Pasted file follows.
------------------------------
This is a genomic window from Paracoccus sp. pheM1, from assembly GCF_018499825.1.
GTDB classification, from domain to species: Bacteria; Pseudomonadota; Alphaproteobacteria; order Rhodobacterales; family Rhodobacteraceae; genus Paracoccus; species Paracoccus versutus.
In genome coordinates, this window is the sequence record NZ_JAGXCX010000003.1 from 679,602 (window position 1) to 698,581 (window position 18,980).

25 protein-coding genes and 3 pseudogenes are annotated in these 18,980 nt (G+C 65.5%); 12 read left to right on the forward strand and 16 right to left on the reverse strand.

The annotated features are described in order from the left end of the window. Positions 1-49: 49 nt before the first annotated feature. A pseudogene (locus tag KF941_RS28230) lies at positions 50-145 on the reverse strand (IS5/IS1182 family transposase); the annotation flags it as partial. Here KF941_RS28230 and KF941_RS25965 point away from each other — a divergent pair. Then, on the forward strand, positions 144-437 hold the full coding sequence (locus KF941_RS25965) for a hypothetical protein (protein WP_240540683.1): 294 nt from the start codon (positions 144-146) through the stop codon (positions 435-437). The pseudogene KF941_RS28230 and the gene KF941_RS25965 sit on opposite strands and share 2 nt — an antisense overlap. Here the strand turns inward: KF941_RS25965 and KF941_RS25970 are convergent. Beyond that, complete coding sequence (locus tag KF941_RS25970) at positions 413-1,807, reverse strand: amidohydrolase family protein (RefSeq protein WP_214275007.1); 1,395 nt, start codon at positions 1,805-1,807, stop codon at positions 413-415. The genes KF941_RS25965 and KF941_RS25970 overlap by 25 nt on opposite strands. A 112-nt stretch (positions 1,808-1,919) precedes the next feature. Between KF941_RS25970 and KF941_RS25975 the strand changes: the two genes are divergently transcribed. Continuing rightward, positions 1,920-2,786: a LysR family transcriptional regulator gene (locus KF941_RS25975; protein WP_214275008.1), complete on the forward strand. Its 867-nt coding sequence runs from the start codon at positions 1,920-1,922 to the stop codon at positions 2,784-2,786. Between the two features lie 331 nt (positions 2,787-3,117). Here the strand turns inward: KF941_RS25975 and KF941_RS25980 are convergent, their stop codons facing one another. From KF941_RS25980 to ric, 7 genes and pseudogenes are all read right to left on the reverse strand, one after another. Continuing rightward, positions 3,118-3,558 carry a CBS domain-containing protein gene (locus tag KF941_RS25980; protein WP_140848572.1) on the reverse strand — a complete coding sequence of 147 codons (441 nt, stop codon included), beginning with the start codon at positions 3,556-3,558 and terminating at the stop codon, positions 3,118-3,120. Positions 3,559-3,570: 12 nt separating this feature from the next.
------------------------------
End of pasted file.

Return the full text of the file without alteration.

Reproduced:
This is a genomic window from Paracoccus sp. pheM1, from assembly GCF_018499825.1.
GTDB classification, from domain to species: Bacteria; Pseudomonadota; Alphaproteobacteria; order Rhodobacterales; family Rhodobacteraceae; genus Paracoccus; species Paracoccus versutus.
In genome coordinates, this window is the sequence record NZ_JAGXCX010000003.1 from 679,602 (window position 1) to 698,581 (window position 18,980).

25 protein-coding genes and 3 pseudogenes are annotated in these 18,980 nt (G+C 65.5%); 12 read left to right on the forward strand and 16 right to left on the reverse strand.

The annotated features are described in order from the left end of the window. Positions 1-49: 49 nt before the first annotated feature. A pseudogene (locus tag KF941_RS28230) lies at positions 50-145 on the reverse strand (IS5/IS1182 family transposase); the annotation flags it as partial. Here KF941_RS28230 and KF941_RS25965 point away from each other — a divergent pair. Then, on the forward strand, positions 144-437 hold the full coding sequence (locus KF941_RS25965) for a hypothetical protein (protein WP_240540683.1): 294 nt from the start codon (positions 144-146) through the stop codon (positions 435-437). The pseudogene KF941_RS28230 and the gene KF941_RS25965 sit on opposite strands and share 2 nt — an antisense overlap. Here the strand turns inward: KF941_RS25965 and KF941_RS25970 are convergent. Beyond that, complete coding sequence (locus tag KF941_RS25970) at positions 413-1,807, reverse strand: amidohydrolase family protein (RefSeq protein WP_214275007.1); 1,395 nt, start codon at positions 1,805-1,807, stop codon at positions 413-415. The genes KF941_RS25965 and KF941_RS25970 overlap by 25 nt on opposite strands. A 112-nt stretch (positions 1,808-1,919) precedes the next feature. Between KF941_RS25970 and KF941_RS25975 the strand changes: the two genes are divergently transcribed. Continuing rightward, positions 1,920-2,786: a LysR family transcriptional regulator gene (locus KF941_RS25975; protein WP_214275008.1), complete on the forward strand. Its 867-nt coding sequence runs from the start codon at positions 1,920-1,922 to the stop codon at positions 2,784-2,786. Between the two features lie 331 nt (positions 2,787-3,117). Here the strand turns inward: KF941_RS25975 and KF941_RS25980 are convergent, their stop codons facing one another. From KF941_RS25980 to ric, 7 genes and pseudogenes are all read right to left on the reverse strand, one after another. Continuing rightward, positions 3,118-3,558 carry a CBS domain-containing protein gene (locus tag KF941_RS25980; protein WP_140848572.1) on the reverse strand — a complete coding sequence of 147 codons (441 nt, stop codon included), beginning with the start codon at positions 3,556-3,558 and terminating at the stop codon, positions 3,118-3,120. Positions 3,559-3,570: 12 nt separating this feature from the next.